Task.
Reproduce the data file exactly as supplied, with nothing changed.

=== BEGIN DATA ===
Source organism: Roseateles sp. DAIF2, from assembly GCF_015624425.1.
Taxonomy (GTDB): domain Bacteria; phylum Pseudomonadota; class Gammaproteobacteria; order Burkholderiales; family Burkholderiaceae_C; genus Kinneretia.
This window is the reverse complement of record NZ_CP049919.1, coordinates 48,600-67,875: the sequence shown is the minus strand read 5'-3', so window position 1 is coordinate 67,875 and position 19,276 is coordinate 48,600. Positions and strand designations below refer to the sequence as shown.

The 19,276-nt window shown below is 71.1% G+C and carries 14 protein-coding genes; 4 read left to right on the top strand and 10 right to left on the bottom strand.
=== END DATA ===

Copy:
Source organism: Roseateles sp. DAIF2, from assembly GCF_015624425.1.
Taxonomy (GTDB): domain Bacteria; phylum Pseudomonadota; class Gammaproteobacteria; order Burkholderiales; family Burkholderiaceae_C; genus Kinneretia.
This window is the reverse complement of record NZ_CP049919.1, coordinates 48,600-67,875: the sequence shown is the minus strand read 5'-3', so window position 1 is coordinate 67,875 and position 19,276 is coordinate 48,600. Positions and strand designations below refer to the sequence as shown.

The 19,276-nt window shown below is 71.1% G+C and carries 14 protein-coding genes; 4 read left to right on the top strand and 10 right to left on the bottom strand.